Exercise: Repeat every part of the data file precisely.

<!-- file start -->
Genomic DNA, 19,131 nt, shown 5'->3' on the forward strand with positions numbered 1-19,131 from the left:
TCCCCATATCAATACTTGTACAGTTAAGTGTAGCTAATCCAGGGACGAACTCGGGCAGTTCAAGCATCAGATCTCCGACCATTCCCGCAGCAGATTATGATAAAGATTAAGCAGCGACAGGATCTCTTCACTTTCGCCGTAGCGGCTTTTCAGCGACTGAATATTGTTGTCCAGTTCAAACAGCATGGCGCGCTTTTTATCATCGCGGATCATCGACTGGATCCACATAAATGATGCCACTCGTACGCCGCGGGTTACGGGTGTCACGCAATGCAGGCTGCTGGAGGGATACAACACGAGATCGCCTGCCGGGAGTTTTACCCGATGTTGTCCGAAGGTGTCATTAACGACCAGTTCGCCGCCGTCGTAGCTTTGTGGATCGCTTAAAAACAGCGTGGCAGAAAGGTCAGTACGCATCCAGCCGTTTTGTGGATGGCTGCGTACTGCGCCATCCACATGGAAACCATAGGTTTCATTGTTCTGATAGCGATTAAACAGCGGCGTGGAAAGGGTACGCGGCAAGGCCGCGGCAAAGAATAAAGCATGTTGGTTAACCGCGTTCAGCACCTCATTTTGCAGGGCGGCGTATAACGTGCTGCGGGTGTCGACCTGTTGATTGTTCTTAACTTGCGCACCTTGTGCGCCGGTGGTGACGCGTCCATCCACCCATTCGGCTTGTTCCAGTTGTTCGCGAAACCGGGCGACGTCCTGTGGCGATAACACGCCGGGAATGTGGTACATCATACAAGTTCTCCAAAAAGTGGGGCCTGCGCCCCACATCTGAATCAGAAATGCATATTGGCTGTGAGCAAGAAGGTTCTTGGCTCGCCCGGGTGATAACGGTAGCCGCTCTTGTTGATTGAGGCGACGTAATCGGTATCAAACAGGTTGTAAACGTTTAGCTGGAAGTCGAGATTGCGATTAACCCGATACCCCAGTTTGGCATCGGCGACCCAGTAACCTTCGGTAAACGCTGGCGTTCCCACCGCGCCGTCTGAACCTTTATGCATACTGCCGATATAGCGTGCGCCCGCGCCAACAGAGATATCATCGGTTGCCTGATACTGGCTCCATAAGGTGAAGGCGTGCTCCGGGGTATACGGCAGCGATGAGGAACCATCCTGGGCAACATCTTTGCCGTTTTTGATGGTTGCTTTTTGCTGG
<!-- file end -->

Genomic DNA, 19,131 nt, shown 5'->3' on the forward strand with positions numbered 1-19,131 from the left:
TCCCCATATCAATACTTGTACAGTTAAGTGTAGCTAATCCAGGGACGAACTCGGGCAGTTCAAGCATCAGATCTCCGACCATTCCCGCAGCAGATTATGATAAAGATTAAGCAGCGACAGGATCTCTTCACTTTCGCCGTAGCGGCTTTTCAGCGACTGAATATTGTTGTCCAGTTCAAACAGCATGGCGCGCTTTTTATCATCGCGGATCATCGACTGGATCCACATAAATGATGCCACTCGTACGCCGCGGGTTACGGGTGTCACGCAATGCAGGCTGCTGGAGGGATACAACACGAGATCGCCTGCCGGGAGTTTTACCCGATGTTGTCCGAAGGTGTCATTAACGACCAGTTCGCCGCCGTCGTAGCTTTGTGGATCGCTTAAAAACAGCGTGGCAGAAAGGTCAGTACGCATCCAGCCGTTTTGTGGATGGCTGCGTACTGCGCCATCCACATGGAAACCATAGGTTTCATTGTTCTGATAGCGATTAAACAGCGGCGTGGAAAGGGTACGCGGCAAGGCCGCGGCAAAGAATAAAGCATGTTGGTTAACCGCGTTCAGCACCTCATTTTGCAGGGCGGCGTATAACGTGCTGCGGGTGTCGACCTGTTGATTGTTCTTAACTTGCGCACCTTGTGCGCCGGTGGTGACGCGTCCATCCACCCATTCGGCTTGTTCCAGTTGTTCGCGAAACCGGGCGACGTCCTGTGGCGATAACACGCCGGGAATGTGGTACATCATACAAGTTCTCCAAAAAGTGGGGCCTGCGCCCCACATCTGAATCAGAAATGCATATTGGCTGTGAGCAAGAAGGTTCTTGGCTCGCCCGGGTGATAACGGTAGCCGCTCTTGTTGATTGAGGCGACGTAATCGGTATCAAACAGGTTGTAAACGTTTAGCTGGAAGTCGAGATTGCGATTAACCCGATACCCCAGTTTGGCATCGGCGACCCAGTAACCTTCGGTAAACGCTGGCGTTCCCACCGCGCCGTCTGAACCTTTATGCATACTGCCGATATAGCGTGCGCCCGCGCCAACAGAGATATCATCGGTTGCCTGATACTGGCTCCATAAGGTGAAGGCGTGCTCCGGGGTATACGGCAGCGATGAGGAACCATCCTGGGCAACATCTTTGCCGTTTTTGATGGTTGCTTTTTGCTGG